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Barclays dumped its boss for not cutting costs far or fast enough

Antony Jenkins, chief executive of Barclays, poses for the media in central London.
Reuters/Toby Melville
Out of time.
By Jason Karaian
Published Last updated This article is more than 2 years old.

The ultimate insult for a CEO is when the company’s shares jump on news of your departure. That’s what’s happening at Barclays today, with shares rising by around 3% in early trading after the big British bank announced the ouster of chief executive Antony Jenkins. In essence, the bank has gained some £1.4 billion ($2.2 billion) in market value by jettisoning its CEO.

The move doesn’t signal a change in strategy, per se. In exquisite corporatespeak, what Barclays needs is “to accelerate the pace of execution going forward,” it says. In other words, it wants to cut costs deeper, faster. The better man to do it, the bank reckons, is John McFarlane, who took over as chairman in April and will take on executive responsibilities until a permanent successor to Jenkins is named.

The bank doesn’t seem in a big hurry to name a new CEO. McFarlane has a reputation as a fearsome cost-cutter gained from his experience at other financial firms (paywall), most recently insurer Aviva. At Barclays’ most recent annual general meeting, shareholders urged the chairman to take a “chainsaw” to the business in order to boost the bank’s lackluster returns generated in recent years:

Fittingly for a bank boss these days, Jenkins’ tenure at Barclays was bookended by two big legal fines—a $450 million fine for manipulating interbank lending rates cost his predecessor Bob Diamond his job in 2012, and a $2.4 billion fine in May for rigging currency markets cast a pall over the last few months of Jenkins’ reign.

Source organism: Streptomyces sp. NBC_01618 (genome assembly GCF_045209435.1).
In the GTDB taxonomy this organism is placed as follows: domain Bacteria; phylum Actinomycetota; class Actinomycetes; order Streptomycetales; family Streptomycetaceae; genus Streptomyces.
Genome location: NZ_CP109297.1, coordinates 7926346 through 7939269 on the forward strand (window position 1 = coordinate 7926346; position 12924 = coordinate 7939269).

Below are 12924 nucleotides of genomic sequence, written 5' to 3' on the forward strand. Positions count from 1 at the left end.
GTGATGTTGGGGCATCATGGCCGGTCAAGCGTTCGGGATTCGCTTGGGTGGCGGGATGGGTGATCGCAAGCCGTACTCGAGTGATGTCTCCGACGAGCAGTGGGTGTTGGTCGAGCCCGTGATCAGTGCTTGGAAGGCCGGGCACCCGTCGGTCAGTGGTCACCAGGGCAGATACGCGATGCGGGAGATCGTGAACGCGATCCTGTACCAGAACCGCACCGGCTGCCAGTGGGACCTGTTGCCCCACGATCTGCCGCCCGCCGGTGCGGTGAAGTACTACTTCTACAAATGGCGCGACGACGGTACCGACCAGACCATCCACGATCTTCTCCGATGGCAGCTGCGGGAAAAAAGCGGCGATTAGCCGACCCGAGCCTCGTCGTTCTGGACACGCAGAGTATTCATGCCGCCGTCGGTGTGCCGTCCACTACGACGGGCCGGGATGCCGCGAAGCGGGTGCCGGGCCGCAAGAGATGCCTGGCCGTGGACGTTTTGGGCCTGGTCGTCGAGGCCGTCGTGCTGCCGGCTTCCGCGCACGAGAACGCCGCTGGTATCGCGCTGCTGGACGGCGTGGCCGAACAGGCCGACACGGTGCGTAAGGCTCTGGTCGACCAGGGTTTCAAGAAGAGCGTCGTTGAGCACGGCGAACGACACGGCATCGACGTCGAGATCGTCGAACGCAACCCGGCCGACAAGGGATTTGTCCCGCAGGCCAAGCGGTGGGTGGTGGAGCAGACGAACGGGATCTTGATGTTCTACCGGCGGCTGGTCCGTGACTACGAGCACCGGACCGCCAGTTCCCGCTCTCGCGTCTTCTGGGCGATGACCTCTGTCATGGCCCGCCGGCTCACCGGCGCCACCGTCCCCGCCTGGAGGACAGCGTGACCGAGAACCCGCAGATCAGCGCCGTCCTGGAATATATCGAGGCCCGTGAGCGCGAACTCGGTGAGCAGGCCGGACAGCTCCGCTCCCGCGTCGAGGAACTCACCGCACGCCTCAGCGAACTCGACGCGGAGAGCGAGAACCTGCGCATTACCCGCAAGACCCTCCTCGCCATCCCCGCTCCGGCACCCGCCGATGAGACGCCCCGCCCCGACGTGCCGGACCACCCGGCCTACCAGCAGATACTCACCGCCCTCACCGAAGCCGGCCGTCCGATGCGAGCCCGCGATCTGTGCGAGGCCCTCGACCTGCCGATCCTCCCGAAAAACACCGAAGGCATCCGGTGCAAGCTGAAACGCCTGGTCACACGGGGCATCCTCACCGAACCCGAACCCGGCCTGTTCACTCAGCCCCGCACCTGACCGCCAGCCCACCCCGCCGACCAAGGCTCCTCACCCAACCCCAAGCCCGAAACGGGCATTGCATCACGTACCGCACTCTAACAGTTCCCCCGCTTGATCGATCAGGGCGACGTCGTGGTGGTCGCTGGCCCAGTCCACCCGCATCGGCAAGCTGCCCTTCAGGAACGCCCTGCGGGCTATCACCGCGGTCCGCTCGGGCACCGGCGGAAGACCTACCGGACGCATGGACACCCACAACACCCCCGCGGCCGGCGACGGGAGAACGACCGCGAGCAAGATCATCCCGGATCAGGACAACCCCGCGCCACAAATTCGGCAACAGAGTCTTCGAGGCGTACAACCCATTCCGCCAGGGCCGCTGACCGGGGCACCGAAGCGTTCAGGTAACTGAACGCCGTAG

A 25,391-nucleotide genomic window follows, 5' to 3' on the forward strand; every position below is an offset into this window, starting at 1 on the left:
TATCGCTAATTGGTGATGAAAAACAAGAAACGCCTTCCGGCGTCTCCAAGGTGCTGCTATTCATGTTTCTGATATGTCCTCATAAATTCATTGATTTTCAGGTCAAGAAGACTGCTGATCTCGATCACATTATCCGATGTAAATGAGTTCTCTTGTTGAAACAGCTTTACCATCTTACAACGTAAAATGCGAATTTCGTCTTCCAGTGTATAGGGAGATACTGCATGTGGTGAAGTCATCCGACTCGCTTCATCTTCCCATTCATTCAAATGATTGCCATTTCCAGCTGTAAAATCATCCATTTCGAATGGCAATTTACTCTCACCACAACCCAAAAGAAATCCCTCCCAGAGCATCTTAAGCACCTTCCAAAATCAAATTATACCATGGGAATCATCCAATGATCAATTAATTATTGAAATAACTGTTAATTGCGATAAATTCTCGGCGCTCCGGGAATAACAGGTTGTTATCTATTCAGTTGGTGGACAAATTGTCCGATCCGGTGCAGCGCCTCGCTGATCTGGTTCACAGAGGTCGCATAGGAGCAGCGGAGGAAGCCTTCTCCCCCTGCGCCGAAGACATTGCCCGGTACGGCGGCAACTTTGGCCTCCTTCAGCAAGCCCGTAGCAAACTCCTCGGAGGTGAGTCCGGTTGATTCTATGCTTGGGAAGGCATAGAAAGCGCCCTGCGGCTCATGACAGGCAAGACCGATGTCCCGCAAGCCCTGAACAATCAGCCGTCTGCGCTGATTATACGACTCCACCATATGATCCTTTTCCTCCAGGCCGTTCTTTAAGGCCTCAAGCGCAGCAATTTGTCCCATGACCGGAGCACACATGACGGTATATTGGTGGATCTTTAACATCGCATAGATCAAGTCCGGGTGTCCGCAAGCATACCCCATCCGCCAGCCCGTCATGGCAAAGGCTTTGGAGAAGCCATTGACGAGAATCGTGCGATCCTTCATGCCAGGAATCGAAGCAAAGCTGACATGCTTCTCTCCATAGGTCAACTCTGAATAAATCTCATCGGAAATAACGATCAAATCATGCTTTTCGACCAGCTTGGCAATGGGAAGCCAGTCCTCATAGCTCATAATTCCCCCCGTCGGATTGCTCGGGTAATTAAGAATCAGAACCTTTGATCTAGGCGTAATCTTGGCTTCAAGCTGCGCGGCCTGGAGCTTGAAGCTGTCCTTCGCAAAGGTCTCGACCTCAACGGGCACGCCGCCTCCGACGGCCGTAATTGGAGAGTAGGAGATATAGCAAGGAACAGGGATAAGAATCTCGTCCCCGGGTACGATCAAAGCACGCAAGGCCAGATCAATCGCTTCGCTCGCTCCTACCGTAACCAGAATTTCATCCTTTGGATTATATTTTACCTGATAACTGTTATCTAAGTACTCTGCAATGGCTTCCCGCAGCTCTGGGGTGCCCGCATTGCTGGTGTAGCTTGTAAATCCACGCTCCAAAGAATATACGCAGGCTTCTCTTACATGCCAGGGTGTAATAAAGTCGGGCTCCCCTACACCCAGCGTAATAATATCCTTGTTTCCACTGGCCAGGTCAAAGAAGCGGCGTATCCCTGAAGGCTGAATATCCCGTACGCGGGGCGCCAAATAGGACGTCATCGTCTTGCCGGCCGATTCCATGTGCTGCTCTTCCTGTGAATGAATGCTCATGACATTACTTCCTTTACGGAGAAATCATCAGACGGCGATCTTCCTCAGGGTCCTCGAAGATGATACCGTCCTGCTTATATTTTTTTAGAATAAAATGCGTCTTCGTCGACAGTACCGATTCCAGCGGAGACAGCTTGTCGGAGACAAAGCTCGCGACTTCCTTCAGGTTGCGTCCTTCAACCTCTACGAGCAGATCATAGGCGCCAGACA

Jenkins talked a lot about improving the values and culture at Barclays, trying to rebuild its reputation among customers, investors, and regulators. But scandals have continued to haunt the bank, sapping its resources in the process:

The legacy of Barclays’ ambitions to build a world-beating investment bank—primarily via the purchase of Lehman Brothers’s US assets—has been another drag on returns. Jenkins took heat from investors last year when he suggested that bigger bonuses were necessary to attract and retain the best talent, suggesting a lukewarm commitment to cutting costs.

Although later plans to ring-fence toxic assets in a ”bad bank” and cut 7,000 investment-banking jobs were welcomed by the markets, investors grew exasperated with the pace of the payoff. Indeed, the bank is nowhere near to hitting its return-on-equity target of 12%:

“We need to be much more focused on what is attractive, what we are good at, and where we are good at it,” McFarlane said in a statement today. The same goes for several other big European banks struggling to put their troubled past behind them—Jenkins is the fourth CEO to go so far this year, after Standard Chartered, Credit Suisse, and Deutsche Bank cut their bosses loose for broadly similar reasons.

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